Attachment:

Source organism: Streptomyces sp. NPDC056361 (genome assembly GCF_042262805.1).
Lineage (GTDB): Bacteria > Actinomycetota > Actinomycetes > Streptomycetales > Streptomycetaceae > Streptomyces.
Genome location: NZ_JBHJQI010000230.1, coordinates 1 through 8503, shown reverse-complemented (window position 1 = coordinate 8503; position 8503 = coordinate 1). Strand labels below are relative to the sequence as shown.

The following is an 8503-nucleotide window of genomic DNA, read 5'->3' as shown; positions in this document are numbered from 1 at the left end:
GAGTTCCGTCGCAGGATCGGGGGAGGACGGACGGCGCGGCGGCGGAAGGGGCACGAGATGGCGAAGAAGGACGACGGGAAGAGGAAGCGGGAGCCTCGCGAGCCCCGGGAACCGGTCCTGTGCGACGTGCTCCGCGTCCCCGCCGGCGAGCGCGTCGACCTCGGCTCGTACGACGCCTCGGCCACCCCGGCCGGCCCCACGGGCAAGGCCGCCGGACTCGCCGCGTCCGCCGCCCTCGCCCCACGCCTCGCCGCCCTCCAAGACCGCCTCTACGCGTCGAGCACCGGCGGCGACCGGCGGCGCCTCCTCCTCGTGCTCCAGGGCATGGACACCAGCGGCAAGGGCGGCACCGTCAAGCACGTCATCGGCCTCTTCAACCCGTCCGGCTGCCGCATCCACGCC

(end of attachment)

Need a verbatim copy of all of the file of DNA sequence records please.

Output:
Source organism: Streptomyces sp. NPDC056361 (genome assembly GCF_042262805.1).
Lineage (GTDB): Bacteria > Actinomycetota > Actinomycetes > Streptomycetales > Streptomycetaceae > Streptomyces.
Genome location: NZ_JBHJQI010000230.1, coordinates 1 through 8503, shown reverse-complemented (window position 1 = coordinate 8503; position 8503 = coordinate 1). Strand labels below are relative to the sequence as shown.

The following is an 8503-nucleotide window of genomic DNA, read 5'->3' as shown; positions in this document are numbered from 1 at the left end:
GAGTTCCGTCGCAGGATCGGGGGAGGACGGACGGCGCGGCGGCGGAAGGGGCACGAGATGGCGAAGAAGGACGACGGGAAGAGGAAGCGGGAGCCTCGCGAGCCCCGGGAACCGGTCCTGTGCGACGTGCTCCGCGTCCCCGCCGGCGAGCGCGTCGACCTCGGCTCGTACGACGCCTCGGCCACCCCGGCCGGCCCCACGGGCAAGGCCGCCGGACTCGCCGCGTCCGCCGCCCTCGCCCCACGCCTCGCCGCCCTCCAAGACCGCCTCTACGCGTCGAGCACCGGCGGCGACCGGCGGCGCCTCCTCCTCGTGCTCCAGGGCATGGACACCAGCGGCAAGGGCGGCACCGTCAAGCACGTCATCGGCCTCTTCAACCCGTCCGGCTGCCGCATCCACGCC